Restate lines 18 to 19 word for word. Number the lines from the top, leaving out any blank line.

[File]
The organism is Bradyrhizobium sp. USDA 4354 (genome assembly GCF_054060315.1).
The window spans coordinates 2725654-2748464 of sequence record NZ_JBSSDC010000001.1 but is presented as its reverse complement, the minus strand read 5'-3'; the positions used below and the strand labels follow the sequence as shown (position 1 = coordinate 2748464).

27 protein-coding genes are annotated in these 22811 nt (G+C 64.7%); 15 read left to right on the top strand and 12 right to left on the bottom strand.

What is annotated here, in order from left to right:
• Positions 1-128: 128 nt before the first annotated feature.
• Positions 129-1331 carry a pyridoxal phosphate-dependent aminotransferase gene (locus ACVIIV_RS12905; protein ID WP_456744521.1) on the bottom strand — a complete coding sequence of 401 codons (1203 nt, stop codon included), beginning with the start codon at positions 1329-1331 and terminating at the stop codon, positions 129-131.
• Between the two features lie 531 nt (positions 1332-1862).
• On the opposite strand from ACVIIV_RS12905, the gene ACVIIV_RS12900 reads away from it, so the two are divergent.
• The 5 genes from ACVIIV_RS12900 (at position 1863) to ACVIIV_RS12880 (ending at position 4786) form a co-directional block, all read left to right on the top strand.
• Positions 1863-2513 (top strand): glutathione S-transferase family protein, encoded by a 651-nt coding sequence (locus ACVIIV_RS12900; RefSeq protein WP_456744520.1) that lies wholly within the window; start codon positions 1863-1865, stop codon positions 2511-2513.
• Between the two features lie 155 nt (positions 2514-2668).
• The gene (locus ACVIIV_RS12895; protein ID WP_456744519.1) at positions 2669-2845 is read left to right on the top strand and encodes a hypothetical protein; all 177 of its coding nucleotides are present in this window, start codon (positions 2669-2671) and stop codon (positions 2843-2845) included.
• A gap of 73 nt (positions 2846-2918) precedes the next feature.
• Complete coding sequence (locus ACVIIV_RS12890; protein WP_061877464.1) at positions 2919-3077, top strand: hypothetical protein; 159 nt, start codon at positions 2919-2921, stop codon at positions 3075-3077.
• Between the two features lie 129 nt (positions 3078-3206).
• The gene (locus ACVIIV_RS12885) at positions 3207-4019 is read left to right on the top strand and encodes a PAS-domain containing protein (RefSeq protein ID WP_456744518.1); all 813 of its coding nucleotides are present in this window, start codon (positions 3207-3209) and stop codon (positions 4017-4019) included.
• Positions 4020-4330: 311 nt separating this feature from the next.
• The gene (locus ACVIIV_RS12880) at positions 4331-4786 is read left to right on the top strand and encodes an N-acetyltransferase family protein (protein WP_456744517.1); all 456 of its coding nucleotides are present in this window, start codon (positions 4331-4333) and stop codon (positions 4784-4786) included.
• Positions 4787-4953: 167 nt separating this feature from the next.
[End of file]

• The gene (locus ACVIIV_RS12880) at positions 4331-4786 is read left to right on the top strand and encodes an N-acetyltransferase family protein (protein WP_456744517.1); all 456 of its coding nucleotides are present in this window, start codon (positions 4331-4333) and stop codon (positions 4784-4786) included.
• Positions 4787-4953: 167 nt separating this feature from the next.